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Enough is Enough

Thursday, March 22, 2018

Every year, numerous school shootings appear on the news causing a mix of emotions such as pain, grief, shock, and the desire for stricter gun laws.

On February 14, 2018, at Marjory Stoneman Douglas High School in Parkland, Florida, 17 people were killed while a few others were wounded. The 19-year-old shooter, Nikolas Cruz, was arrested and is currently in custody. Cruz had been reported by friends and family members for his violent behavior on social media and for possession of a gun but authorities did not take further action.

PBA senior Lisa Foo shared her class’s reaction upon hearing the news of the shooting.

“It made us realize that these people are our age and it could be any one of us at any time,” she said. “So we really learned not to take our lives for granted and that gun violence is a really serious issue that has to be stopped.”

One month after the shooting took place, schools across the nation participated in a 17-minute walk out to memorialize those who lost their lives and to demand stricter gun laws.

Some schools registered with EMPOWER, which is the youth branch of the Women’s March which provided tool kits for local student organizers. Over 2000 walkouts were registered with schools as far away as Ireland, Israel, and Mexico on the list. 

Junior Kaci Yamato contributes to the sunflower-planting event (photo by Aya Ikeda).

Although PBA didn’t register, the seniors decided that the school should participate in this walk out and it was a student-planned event.

On March 14, 2018, students and faculty members of PBA went outside to give their respect. The event started off with senior Sheera Tamura ringing the Kanshyo bell 17 times for each life lost.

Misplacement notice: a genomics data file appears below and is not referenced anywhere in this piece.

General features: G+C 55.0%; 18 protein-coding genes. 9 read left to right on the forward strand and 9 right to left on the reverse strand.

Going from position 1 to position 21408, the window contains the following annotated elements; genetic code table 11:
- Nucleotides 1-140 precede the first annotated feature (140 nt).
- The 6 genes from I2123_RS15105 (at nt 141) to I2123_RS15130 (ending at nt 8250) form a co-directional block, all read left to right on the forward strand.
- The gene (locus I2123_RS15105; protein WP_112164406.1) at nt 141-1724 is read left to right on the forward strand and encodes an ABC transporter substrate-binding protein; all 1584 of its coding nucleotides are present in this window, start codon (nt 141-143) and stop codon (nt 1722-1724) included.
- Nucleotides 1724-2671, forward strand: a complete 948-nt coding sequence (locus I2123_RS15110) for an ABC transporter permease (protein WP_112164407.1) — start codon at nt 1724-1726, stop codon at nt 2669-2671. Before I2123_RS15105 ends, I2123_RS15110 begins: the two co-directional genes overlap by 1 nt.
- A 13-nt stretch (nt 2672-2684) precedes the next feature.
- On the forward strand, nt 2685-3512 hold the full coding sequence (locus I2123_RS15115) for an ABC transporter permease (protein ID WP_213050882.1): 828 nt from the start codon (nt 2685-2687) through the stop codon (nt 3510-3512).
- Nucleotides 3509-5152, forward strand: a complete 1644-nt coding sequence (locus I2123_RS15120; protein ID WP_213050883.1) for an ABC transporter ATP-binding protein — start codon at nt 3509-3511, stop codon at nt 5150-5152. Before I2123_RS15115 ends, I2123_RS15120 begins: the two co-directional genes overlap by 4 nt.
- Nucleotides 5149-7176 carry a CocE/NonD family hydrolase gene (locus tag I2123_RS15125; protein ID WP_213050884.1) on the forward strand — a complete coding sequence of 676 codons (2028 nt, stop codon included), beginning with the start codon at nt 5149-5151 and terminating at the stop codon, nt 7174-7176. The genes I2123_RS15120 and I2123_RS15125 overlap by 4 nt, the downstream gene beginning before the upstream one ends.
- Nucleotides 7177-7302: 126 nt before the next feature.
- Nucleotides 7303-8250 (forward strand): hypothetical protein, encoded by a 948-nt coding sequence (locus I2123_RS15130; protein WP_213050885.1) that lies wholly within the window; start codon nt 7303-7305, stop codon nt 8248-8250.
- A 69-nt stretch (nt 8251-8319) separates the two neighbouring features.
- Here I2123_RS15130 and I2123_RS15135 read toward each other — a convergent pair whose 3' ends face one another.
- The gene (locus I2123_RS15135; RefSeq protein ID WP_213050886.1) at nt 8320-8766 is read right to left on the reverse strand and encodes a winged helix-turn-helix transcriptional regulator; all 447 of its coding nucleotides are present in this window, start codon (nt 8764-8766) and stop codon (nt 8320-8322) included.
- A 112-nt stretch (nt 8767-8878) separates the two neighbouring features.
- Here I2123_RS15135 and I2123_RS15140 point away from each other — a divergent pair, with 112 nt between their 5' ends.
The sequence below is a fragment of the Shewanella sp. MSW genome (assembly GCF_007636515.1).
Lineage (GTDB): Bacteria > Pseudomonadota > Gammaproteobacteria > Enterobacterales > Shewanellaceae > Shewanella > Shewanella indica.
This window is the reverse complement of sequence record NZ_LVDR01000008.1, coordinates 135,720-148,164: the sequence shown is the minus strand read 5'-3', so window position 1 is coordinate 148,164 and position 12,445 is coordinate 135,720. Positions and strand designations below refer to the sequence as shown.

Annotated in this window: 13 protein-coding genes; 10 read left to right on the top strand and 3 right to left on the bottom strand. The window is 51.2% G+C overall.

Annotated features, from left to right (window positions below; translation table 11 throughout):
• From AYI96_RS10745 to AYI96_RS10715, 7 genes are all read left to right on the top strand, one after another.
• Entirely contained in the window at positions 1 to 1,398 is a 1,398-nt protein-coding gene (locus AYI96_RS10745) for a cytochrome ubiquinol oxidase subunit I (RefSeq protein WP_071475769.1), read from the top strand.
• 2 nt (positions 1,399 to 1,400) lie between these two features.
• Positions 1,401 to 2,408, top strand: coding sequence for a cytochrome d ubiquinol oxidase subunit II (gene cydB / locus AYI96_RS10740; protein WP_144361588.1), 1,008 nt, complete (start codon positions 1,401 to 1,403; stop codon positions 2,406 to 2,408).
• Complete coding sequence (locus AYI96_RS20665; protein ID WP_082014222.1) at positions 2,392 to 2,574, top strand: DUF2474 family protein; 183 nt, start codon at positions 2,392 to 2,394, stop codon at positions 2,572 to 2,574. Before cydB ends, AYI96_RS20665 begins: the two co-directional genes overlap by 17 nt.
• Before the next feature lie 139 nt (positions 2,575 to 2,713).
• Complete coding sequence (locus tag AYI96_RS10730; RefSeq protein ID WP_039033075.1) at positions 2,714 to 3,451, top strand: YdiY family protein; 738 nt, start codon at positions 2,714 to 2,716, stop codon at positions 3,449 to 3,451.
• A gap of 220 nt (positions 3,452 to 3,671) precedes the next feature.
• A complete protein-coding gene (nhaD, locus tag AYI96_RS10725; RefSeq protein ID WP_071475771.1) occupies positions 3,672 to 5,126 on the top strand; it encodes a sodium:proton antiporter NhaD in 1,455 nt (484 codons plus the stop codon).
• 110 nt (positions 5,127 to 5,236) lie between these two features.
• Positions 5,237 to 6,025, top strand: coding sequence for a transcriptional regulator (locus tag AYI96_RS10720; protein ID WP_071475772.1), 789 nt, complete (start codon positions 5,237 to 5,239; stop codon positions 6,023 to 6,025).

The ringing was followed by an oli that was chanted by a group of students and there was a moment of silence after. Later, the students planted sunflower seeds in pots that had each victim’s name written on it.

The seniors chose to include the planting of sunflowers since each seed represented not only the victims but their family as well.

“It’s a symbol of growth, you’re creating something new,” Foo said. “Even though they’re gone at such a young age, something beautiful is being created.”

After the event took place, students at PBA are continuing to stand up for their beliefs of improved gun laws.

Senior Aya Ikeda believes that those who are able to purchase a gun should have an annual mental health check and should be educated about their added responsibility before being able to purchase a gun.

“Gun owners should know and understand how important it is to keep their guns safe,” she said.

Foo believes that the problem with gun violence in the United States is closely tied to the low age limit of 18, which makes school shootings common.

“These weapons of destruction and death are so easily accessible especially by people our age,” she said.

PBA students are joining the fight for stricter gun laws by spreading awareness while nurturing the school’s mission of peace.

“Gun violence itself is the opposite of peace,” Foo said.